Please welcome Polly Johnson, author of the novel Stones which was recently accepted by Harper Collins Publishing as an eBook. You can read all about the acquisition announcement on Harper Collins’ blog via Authonomy.com, or check out her Authonomy profile, which includes some of the early chapters.
Polly has been writing since she was a child, and also illustrates and draws cartoons. She has had a couple of articles and poems published, but mostly enjoys writing longer fiction. She has written three books but never submitted any until this one. She loves the sea and the mountains, but lives in suburbia with her husband. Two daughters have finished Uni and have moved on (almost).
I was captivated by Polly’s narrative voice as well as the fluidity of her prose and story telling. Stones is an easy read, but not because it’s simple. Far from it–it covers some pretty heavy human experiences. It’s her voice that makes it easy to slip into the character’s psyche. If you haven’t checked out her work yet, I’d give it a gander.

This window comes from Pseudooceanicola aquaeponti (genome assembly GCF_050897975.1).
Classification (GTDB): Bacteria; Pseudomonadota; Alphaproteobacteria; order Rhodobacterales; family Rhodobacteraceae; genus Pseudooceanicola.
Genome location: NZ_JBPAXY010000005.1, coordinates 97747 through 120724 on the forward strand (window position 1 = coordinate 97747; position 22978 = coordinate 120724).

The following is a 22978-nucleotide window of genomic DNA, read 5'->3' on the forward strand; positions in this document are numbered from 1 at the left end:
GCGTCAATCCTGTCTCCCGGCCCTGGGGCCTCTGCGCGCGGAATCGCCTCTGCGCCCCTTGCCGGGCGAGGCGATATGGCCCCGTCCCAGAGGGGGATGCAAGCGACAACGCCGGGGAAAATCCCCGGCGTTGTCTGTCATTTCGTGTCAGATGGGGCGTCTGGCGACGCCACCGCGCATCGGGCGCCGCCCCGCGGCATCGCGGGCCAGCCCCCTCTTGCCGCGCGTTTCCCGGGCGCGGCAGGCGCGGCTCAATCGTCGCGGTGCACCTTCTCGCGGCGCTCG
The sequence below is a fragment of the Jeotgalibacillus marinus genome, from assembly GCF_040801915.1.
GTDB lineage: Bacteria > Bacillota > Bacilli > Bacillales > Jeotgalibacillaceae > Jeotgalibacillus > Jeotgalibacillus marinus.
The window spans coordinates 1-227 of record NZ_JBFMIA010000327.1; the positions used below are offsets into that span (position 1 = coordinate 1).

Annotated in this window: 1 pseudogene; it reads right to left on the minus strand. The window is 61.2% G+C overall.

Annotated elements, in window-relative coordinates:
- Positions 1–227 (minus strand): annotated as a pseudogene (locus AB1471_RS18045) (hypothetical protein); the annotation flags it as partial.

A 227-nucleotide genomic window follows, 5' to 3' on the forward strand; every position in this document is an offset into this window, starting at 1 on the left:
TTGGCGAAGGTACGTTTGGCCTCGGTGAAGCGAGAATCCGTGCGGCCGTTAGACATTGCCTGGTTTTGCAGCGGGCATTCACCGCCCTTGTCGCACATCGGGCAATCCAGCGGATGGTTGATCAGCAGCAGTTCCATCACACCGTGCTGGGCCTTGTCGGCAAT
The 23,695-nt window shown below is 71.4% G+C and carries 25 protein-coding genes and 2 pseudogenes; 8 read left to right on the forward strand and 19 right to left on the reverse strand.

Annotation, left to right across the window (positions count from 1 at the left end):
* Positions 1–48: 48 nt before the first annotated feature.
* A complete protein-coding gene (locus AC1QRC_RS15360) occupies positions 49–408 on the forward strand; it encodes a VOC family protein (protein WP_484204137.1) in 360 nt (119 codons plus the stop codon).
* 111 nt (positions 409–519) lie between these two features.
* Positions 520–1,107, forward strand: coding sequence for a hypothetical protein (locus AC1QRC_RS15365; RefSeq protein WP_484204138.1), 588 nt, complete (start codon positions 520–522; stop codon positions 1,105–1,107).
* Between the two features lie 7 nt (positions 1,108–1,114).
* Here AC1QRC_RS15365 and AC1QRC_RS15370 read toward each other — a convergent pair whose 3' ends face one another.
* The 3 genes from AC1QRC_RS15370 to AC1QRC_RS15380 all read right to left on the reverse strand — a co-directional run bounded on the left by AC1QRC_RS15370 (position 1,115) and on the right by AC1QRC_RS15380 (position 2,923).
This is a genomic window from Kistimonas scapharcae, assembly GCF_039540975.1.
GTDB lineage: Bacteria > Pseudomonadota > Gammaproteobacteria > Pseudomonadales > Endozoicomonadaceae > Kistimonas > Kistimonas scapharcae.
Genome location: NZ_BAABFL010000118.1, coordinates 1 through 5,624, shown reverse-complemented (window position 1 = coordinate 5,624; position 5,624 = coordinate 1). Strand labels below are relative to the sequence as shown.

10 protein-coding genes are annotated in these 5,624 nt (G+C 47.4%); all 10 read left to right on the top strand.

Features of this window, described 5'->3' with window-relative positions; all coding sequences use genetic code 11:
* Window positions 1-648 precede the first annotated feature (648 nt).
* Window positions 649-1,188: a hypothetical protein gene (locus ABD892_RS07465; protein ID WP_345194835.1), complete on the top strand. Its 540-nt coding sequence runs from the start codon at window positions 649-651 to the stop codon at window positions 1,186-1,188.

Stones will be made available for purchase in November 2013.
Welcome, Polly! It’s an honor. Let’s jump into the questions.
Why did you become a writer, Polly?
Polly: It may seem a bit ‘precious’ but writing is something I’ve always done. I still have notebooks and papers full of ‘books’/poems/short stories and so on from when I was around six or seven upwards. I’d disappear for hours and get lost in my own world.
Where do you get your ideas?
Polly: Normally I find that they just pop into my head. The more I try to plan, or think of a special idea, the less easy I find it. Having said that, I read a short report in the paper today about some monkeys in a European zoo who were worrying their keepers because they seemed to be ‘withdrawn’, and terrified of something no one could see. I thought, ‘The animals might know first, if something big was going to happen. I might write something about that.